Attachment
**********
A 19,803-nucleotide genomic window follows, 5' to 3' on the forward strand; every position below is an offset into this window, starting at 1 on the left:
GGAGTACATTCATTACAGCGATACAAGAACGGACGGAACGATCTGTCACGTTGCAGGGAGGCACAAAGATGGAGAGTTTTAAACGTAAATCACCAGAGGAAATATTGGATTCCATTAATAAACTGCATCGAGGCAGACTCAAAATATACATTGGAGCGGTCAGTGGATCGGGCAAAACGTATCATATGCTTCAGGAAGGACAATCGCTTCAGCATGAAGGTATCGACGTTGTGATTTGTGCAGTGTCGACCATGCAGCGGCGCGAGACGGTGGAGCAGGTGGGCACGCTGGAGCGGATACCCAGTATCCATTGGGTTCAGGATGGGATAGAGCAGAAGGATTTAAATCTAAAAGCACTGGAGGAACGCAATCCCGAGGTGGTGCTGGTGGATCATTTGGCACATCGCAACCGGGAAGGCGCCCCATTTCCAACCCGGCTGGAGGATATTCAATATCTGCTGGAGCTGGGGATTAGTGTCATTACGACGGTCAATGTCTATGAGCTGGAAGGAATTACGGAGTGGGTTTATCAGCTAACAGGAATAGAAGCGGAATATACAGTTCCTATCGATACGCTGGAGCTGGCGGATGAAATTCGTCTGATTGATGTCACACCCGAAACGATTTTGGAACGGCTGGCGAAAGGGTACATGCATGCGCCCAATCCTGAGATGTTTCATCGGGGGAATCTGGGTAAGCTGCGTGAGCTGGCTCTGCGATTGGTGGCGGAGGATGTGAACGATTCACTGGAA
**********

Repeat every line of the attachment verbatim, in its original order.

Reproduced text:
A 19,803-nucleotide genomic window follows, 5' to 3' on the forward strand; every position below is an offset into this window, starting at 1 on the left:
GGAGTACATTCATTACAGCGATACAAGAACGGACGGAACGATCTGTCACGTTGCAGGGAGGCACAAAGATGGAGAGTTTTAAACGTAAATCACCAGAGGAAATATTGGATTCCATTAATAAACTGCATCGAGGCAGACTCAAAATATACATTGGAGCGGTCAGTGGATCGGGCAAAACGTATCATATGCTTCAGGAAGGACAATCGCTTCAGCATGAAGGTATCGACGTTGTGATTTGTGCAGTGTCGACCATGCAGCGGCGCGAGACGGTGGAGCAGGTGGGCACGCTGGAGCGGATACCCAGTATCCATTGGGTTCAGGATGGGATAGAGCAGAAGGATTTAAATCTAAAAGCACTGGAGGAACGCAATCCCGAGGTGGTGCTGGTGGATCATTTGGCACATCGCAACCGGGAAGGCGCCCCATTTCCAACCCGGCTGGAGGATATTCAATATCTGCTGGAGCTGGGGATTAGTGTCATTACGACGGTCAATGTCTATGAGCTGGAAGGAATTACGGAGTGGGTTTATCAGCTAACAGGAATAGAAGCGGAATATACAGTTCCTATCGATACGCTGGAGCTGGCGGATGAAATTCGTCTGATTGATGTCACACCCGAAACGATTTTGGAACGGCTGGCGAAAGGGTACATGCATGCGCCCAATCCTGAGATGTTTCATCGGGGGAATCTGGGTAAGCTGCGTGAGCTGGCTCTGCGATTGGTGGCGGAGGATGTGAACGATTCACTGGAA